How middle class are middle-income households in Latin America?

By Ángel Melguizo (OECD Development Centre) and Nora Lustig (Tulane University)

On labour informality and its causes

 One of the most important achievements of the recent period of economic expansion in Latin America has been the substantial reduction of poverty and the surge of an emerging middle class. According to World Bank estimates (Ferreira et al, 2013), in 2009 the Latin American population with a daily income of between 4 and 50 dollars a day (in parity of purchasing power) represents 68% in the region today, compared with 29% who still are moderate poverty. These ‘middle sectors’ are composed of 38% belonging to a vulnerable population, which has between 4 and 10 dollars a day, and 30% middle class, between 10 and 50 dollars. Continue reading

Hacia una nueva asociación América Latina y China

Por Mario Pezzini, Director del Centro de Desarrollo de la OCDE y Angel Melguizo, jefe de la Unidad de América Latina y el Caribe del Centro de Desarrollo de la OCDE

América Latina y China han protagonizado un auge comercial impresionante en los últimos 15 años. Los flujos comerciales entre ellos se han multiplicado 22 veces, mucho más que con la Organización para la Cooperación y Desarrollo Económicos (OCDE) – dos veces – la Unión Europea -tres veces- ó Estados Unidos -dos veces. China es hoy el principal socio comercial de Brasil, Chile y Perú. China ha aumentado su participación en cadenas globales de valor de América Latina. Está más integrada en las cadenas de valor con China que a nivel regional. Sin embargo, hoy los vínculos entre América Latina y China están tomando un nuevo rumbo, planteando nuevos desafíos y abriendo oportunidades. Continue reading

La paradoja latina: un ejemplo del enfoque de la OCDE hacia el bienestar


Por Mario Pezzini, Director del Centre de Desarrollo de la OCDE y Martine Durand, Directora y Jefa de Estadística en le Dirección de Estadística de la OCDE

La evaluación del desarrollo implica más que la valoración del PIB, y abarca muchos otros aspectos de la vida de las personas. Dichos aspectos varían de un país a otro, reflejando así diferencias históricas, valores sociales e instituciones. En Bután por ejemplo, el concepto de Felicidad Nacional Bruta está firmemente anclado en la formulación de políticas desde los años setentas, el cual se enfoca en la preservación del medio ambiente, la cultura, el desarrollo socioeconómico sostenible y equitativo así como el buen gobierno. Ecuador, por su parte, incorporó la filosofía indígena del Buen Vivir en su Constitución de 2008, la cual hace hincapié en el papel de la comunidad y del medio ambiente en la formación de la vida de las personas. Continue reading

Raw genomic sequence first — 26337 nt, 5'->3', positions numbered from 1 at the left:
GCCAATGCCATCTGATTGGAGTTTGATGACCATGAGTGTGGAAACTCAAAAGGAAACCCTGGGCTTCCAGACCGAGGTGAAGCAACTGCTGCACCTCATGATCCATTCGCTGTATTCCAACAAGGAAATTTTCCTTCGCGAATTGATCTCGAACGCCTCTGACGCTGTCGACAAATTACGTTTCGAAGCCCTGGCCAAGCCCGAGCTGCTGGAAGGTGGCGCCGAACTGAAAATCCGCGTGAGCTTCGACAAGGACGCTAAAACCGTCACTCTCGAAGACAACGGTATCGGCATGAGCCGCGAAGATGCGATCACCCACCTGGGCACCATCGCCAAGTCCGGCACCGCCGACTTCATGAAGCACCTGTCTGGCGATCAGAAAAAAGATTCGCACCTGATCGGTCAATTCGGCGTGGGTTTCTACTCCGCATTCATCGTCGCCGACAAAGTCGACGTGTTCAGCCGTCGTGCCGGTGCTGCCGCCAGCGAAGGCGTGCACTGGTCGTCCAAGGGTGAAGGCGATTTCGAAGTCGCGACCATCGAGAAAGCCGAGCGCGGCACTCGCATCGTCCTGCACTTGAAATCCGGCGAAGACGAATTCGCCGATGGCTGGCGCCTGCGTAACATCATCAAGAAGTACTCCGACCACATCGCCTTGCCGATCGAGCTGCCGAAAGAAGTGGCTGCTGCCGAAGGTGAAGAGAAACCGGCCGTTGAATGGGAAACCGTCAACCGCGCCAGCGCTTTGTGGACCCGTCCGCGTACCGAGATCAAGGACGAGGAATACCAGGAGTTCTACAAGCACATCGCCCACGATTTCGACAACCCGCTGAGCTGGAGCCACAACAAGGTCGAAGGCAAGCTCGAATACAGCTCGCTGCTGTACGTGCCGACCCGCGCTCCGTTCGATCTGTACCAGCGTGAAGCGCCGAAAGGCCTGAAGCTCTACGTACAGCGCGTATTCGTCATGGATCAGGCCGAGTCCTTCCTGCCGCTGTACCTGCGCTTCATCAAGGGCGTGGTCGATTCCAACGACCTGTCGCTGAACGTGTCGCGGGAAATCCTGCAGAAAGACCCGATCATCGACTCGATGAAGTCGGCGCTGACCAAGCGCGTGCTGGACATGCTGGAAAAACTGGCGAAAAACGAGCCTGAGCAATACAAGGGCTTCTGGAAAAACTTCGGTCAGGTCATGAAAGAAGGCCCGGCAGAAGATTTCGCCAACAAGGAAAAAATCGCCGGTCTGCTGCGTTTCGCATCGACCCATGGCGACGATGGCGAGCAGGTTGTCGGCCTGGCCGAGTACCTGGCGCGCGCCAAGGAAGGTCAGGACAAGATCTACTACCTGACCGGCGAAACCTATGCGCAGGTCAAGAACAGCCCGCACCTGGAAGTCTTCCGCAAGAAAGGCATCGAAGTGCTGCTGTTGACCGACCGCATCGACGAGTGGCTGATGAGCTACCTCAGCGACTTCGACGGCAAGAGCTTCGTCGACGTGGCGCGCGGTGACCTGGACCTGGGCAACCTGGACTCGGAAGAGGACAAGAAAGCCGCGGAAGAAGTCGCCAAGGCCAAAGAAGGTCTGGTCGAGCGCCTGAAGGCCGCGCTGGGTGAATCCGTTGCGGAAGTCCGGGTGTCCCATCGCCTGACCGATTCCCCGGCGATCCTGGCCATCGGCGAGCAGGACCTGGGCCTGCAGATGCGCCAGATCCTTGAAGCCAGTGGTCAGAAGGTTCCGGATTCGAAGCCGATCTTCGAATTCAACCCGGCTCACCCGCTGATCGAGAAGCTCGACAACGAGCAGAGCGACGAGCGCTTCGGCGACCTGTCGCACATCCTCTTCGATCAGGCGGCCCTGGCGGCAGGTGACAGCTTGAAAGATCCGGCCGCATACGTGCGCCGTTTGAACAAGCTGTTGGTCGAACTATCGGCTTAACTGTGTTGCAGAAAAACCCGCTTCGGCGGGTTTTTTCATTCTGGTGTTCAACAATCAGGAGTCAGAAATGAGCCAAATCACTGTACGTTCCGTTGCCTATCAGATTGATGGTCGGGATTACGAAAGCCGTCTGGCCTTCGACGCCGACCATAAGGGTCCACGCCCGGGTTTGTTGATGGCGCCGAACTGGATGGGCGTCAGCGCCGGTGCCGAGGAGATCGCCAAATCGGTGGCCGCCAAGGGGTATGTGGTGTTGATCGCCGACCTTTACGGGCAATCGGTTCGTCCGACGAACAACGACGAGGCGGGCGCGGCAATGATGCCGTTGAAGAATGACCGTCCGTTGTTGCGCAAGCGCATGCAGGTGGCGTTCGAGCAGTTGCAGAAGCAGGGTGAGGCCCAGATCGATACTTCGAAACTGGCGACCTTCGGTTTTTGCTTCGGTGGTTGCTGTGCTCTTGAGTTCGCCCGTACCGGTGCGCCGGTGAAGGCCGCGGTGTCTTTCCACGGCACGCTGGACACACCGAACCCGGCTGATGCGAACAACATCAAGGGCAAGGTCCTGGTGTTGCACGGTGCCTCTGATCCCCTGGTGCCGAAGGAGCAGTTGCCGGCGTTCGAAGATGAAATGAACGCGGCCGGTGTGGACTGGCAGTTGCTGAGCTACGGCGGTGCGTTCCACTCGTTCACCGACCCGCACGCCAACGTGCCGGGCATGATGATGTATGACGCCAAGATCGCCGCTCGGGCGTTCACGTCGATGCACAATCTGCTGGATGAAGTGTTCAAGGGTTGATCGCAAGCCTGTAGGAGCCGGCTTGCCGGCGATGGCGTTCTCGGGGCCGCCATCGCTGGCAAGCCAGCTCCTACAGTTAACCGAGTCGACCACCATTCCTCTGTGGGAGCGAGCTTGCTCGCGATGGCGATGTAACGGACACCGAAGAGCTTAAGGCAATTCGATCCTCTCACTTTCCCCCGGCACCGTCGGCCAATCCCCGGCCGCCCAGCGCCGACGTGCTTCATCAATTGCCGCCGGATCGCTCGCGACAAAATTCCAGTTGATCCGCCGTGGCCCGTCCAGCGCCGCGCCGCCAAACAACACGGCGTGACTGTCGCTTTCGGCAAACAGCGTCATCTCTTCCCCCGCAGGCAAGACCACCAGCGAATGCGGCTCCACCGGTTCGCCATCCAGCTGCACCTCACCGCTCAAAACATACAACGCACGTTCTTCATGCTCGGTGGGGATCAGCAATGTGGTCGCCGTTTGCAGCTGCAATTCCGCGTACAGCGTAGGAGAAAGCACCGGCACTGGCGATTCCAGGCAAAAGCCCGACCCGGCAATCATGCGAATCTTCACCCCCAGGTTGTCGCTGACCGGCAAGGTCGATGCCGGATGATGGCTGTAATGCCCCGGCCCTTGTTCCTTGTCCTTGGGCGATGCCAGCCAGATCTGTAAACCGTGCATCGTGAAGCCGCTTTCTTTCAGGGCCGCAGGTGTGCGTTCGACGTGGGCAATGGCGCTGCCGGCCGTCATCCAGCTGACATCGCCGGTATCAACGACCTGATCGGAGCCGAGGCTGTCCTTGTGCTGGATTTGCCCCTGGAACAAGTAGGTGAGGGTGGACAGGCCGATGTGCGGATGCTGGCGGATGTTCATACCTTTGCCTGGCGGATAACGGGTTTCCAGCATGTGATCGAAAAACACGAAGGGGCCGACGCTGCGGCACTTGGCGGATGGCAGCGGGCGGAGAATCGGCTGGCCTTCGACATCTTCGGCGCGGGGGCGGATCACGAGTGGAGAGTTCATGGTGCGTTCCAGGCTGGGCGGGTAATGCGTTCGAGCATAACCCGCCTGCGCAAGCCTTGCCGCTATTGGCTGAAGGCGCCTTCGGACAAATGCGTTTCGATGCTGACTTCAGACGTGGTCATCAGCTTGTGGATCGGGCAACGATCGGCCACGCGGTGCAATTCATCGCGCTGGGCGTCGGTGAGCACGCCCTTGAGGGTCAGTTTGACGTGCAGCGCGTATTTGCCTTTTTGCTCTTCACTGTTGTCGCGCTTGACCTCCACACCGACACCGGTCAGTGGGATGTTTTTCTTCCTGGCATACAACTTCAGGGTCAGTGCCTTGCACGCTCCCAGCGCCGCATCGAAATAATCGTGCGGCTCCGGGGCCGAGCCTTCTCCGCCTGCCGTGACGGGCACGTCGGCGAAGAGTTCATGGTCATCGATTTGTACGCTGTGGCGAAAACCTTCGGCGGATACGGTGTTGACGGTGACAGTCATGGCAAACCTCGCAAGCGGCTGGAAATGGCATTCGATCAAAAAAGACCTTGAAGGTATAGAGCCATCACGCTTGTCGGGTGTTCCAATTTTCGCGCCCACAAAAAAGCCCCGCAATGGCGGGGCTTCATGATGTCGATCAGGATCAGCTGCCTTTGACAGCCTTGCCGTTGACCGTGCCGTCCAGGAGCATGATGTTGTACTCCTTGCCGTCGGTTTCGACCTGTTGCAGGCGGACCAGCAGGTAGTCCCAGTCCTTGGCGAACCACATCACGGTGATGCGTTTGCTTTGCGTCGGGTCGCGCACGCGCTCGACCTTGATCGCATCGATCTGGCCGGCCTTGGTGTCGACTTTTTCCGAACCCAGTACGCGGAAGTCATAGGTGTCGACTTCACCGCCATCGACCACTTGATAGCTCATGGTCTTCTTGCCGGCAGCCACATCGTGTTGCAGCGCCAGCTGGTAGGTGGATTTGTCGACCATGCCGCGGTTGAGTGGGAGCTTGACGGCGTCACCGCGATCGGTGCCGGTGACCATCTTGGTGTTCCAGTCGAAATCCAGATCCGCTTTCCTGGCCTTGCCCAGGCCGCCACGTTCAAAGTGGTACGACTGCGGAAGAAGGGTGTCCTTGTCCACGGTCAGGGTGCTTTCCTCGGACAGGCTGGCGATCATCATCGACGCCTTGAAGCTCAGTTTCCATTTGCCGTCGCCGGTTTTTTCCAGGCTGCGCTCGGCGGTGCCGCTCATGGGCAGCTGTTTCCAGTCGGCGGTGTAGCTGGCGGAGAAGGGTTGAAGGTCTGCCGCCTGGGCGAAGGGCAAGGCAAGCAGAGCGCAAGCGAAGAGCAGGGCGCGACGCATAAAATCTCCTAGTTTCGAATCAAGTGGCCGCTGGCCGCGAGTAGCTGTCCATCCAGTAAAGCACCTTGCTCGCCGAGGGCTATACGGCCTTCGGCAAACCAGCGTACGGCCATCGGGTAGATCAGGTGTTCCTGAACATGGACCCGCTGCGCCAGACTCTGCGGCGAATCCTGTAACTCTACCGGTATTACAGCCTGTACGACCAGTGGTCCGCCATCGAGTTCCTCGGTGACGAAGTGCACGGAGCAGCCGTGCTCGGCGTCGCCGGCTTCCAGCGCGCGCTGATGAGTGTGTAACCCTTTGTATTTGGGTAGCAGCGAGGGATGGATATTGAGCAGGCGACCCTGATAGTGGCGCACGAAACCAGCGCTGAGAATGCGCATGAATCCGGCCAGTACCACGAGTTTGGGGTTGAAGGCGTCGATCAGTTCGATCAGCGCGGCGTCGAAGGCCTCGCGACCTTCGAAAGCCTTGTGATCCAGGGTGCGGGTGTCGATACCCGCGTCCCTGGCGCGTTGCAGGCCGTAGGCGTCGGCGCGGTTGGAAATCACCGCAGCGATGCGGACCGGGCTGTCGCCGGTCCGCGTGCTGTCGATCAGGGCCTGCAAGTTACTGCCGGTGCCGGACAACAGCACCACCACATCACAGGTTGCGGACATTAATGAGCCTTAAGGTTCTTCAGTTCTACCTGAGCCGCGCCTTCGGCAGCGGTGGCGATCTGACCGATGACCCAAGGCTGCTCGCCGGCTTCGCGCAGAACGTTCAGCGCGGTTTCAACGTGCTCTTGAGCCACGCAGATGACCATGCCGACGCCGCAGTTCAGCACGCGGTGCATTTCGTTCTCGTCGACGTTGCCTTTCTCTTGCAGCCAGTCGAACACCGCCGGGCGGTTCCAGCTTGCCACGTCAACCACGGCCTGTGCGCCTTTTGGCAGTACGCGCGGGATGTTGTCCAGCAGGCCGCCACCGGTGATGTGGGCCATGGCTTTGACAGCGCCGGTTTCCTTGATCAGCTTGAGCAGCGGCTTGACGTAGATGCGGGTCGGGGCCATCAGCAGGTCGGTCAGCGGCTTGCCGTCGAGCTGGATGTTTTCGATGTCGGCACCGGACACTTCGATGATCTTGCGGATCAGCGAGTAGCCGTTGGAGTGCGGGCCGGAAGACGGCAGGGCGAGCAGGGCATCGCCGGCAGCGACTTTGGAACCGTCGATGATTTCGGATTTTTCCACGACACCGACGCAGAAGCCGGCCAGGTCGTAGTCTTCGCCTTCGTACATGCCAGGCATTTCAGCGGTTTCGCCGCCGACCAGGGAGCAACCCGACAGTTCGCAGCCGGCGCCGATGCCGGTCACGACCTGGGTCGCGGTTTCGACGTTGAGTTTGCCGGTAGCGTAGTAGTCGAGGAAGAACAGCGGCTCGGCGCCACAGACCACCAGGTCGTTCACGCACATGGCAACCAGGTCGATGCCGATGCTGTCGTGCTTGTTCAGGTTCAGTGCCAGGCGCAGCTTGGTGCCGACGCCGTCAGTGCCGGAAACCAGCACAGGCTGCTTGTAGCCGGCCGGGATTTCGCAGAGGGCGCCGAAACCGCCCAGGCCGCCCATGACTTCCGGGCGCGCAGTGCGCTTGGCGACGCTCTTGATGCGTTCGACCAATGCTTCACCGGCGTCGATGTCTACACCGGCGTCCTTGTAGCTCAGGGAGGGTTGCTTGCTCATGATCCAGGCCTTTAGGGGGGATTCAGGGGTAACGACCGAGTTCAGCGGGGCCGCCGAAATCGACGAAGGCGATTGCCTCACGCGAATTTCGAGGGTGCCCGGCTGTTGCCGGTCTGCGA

How the private sector can advance development

By Lorenzo Pavone, OECD Development Centre EMnet Co-ordinator; Kate Eklin, Policy Analyst; Myriam Grégoire-Zawilski, Programme Assistant; Josep Casas, Trainee

The Millennium Development Goals (MDGs) launched in 2000 centred on addressing basic human needs throughout the developing world. The recently adopted Sustainable Development Goals (SDGs) for the post-2015 era focus on economic growth, social inclusion and environmental protection as interconnected dimensions of broader global development. Unlike the MDGs, achieving this new set of ambitious goals calls for bolder action from diverse actors across society, whose collective efforts outweigh what they could deliver individually. And the private sector is not least among these actors. Why? Business-led initiatives, such as research and development partnerships, knowledge-sharing platforms, technology and skills transfer, and infrastructure investment have the potential to kick-start development, enable productivity gains, generate better quality jobs, strengthen skills and promote technological advances. Continue reading

Industrial Policy: Not a bad word

By Annalisa Primi, Senior Economist and Head of the Policy Dialogue Initiative on Global Value Chains, Production Transformation and Development at the OECD Development Centre

Today, economic transformation is a concern in OECD and non-OECD countries alike. The Action Plan for Accelerated Industrial Development in Africa, included inAgenda 2063 or the Africa Union’s vision for the continent’s development, states that:”No country or region in the world has achieved prosperity and a decent socio-economic life for its citizens without the development of a robust industrial sector.” Similarly, the United Nations Economic Commission for Latin America and the Caribbean has long called for diversifying production and promoting innovation to achieve higher equality in the region. Chile, an OECD country, is aiming at raising productivity by promoting the creation of domestic innovative enterprises. The national corporation for industrial development (CORFO) is investing in improving technology transfers, start-ups and social innovation. Continue reading

Getting ready for the next wave: Towards a more dynamic and inclusive Latin America

By Mario Pezzini, Director of the OECD Development Centre, and Angel Melguizo, Head of the Latin America and Caribbean Unit at the OECD Development Centre.

Latin America and the Caribbean enjoyed a decade of strong growth between 2004 and 2013. Growth averaged 3.8% and in some years over 5%. They were helped along by growth in China and other emerging economies that raised demand and prices for exported commodities such as food, metals and fuels.

This led to an extraordinary easing of financial conditions, especially after the global financial crisis. Latin America was riding good times. However, the extraordinary external conditions blurred the true state of the region’s domestic supply and demand situation. Now the good times are over – at least for a while – and it is easier to check out the true shape of the regional economy. Continue reading